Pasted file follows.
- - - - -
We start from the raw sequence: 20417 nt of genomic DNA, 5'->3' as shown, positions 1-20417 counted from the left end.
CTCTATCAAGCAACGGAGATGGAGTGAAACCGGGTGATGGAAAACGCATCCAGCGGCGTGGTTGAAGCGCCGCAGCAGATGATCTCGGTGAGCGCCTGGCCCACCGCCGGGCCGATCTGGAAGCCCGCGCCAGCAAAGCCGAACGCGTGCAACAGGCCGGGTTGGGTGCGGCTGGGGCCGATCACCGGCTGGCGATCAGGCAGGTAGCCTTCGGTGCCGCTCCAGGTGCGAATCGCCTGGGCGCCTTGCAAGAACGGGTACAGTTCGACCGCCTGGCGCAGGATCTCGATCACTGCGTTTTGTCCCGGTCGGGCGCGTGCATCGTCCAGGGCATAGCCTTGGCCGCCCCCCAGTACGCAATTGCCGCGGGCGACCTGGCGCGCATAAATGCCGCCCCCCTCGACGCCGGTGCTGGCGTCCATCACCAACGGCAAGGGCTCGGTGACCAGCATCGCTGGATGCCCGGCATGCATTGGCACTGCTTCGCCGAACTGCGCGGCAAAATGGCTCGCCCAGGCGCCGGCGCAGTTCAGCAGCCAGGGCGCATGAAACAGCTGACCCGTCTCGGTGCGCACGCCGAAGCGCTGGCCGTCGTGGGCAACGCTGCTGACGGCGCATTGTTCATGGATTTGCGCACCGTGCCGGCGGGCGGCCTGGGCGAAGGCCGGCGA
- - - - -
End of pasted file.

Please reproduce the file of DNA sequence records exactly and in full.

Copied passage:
We start from the raw sequence: 20417 nt of genomic DNA, 5'->3' as shown, positions 1-20417 counted from the left end.
CTCTATCAAGCAACGGAGATGGAGTGAAACCGGGTGATGGAAAACGCATCCAGCGGCGTGGTTGAAGCGCCGCAGCAGATGATCTCGGTGAGCGCCTGGCCCACCGCCGGGCCGATCTGGAAGCCCGCGCCAGCAAAGCCGAACGCGTGCAACAGGCCGGGTTGGGTGCGGCTGGGGCCGATCACCGGCTGGCGATCAGGCAGGTAGCCTTCGGTGCCGCTCCAGGTGCGAATCGCCTGGGCGCCTTGCAAGAACGGGTACAGTTCGACCGCCTGGCGCAGGATCTCGATCACTGCGTTTTGTCCCGGTCGGGCGCGTGCATCGTCCAGGGCATAGCCTTGGCCGCCCCCCAGTACGCAATTGCCGCGGGCGACCTGGCGCGCATAAATGCCGCCCCCCTCGACGCCGGTGCTGGCGTCCATCACCAACGGCAAGGGCTCGGTGACCAGCATCGCTGGATGCCCGGCATGCATTGGCACTGCTTCGCCGAACTGCGCGGCAAAATGGCTCGCCCAGGCGCCGGCGCAGTTCAGCAGCCAGGGCGCATGAAACAGCTGACCCGTCTCGGTGCGCACGCCGAAGCGCTGGCCGTCGTGGGCAACGCTGCTGACGGCGCATTGTTCATGGATTTGCGCACCGTGCCGGCGGGCGGCCTGGGCGAAGGCCGGCGA